Osteopathic Medicine was founded by Andrew Taylor Still, MD, DO on the principles that all aspects of a person contribute to, and are reflected by their state of health. The 4 tenets of Osteopathy are as follows:
1) The body is a unit; the person is a unit of body, mind, and spirit. This unity encompasses the complex interrelationships of all physiologic function. The fundamental difference between osteopathic and conventional training is this focus on unity of the organism, as opposed to breaking the body down into separate parts. Unity also provides a definition of health, in which all functions of the body are synchronized, coherent, and fully expressed.
2) The body is capable of self-regulation, self-healing, and health maintenance. The emphasis on self-regulation and healing is essential to the manual practice of osteopathic medicine, because medical treatment can then be oriented toward utilizing, supporting and helping to restore the mechanisms of self-regulation.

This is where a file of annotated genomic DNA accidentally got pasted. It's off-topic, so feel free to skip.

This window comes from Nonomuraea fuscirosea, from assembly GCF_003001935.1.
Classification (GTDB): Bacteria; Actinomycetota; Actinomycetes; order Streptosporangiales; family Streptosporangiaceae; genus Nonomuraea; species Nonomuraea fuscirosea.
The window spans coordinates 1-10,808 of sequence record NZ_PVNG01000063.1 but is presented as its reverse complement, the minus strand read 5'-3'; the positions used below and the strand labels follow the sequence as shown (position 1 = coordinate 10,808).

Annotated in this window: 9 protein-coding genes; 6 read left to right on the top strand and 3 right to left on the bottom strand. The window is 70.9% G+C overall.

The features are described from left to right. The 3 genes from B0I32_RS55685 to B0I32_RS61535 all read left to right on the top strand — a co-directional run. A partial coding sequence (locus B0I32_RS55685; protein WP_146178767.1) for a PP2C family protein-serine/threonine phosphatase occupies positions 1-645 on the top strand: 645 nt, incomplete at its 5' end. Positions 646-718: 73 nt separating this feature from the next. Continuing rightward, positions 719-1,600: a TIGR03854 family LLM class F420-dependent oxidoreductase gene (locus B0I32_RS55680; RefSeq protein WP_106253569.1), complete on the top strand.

3) Structure and function are reciprocally interrelated. Osteopathy is based upon a thorough knowledge of anatomy (structure) and physiology (function). This understanding of the relationship between structure and function applies to molecular, cellular, tissue and gross anatomy. Osteopathic medicine applies this knowledge of structure and function in both the evaluation of tissue function and the practice of osteopathic manipulative medicine (OMM).
4) Rational treatment is based upon an understanding of above three principles. Whenever and however treatment facilitates the patient’s inherent vitality and health, this is, by definition, the practice of osteopathic medicine. Osteopathic principles are universal and provide a framework for the practice of all of medicine. The practice of hands-on treatment applies osteopathic principles in a direct, specific and unique way to relieve suffering and enhance healthy function.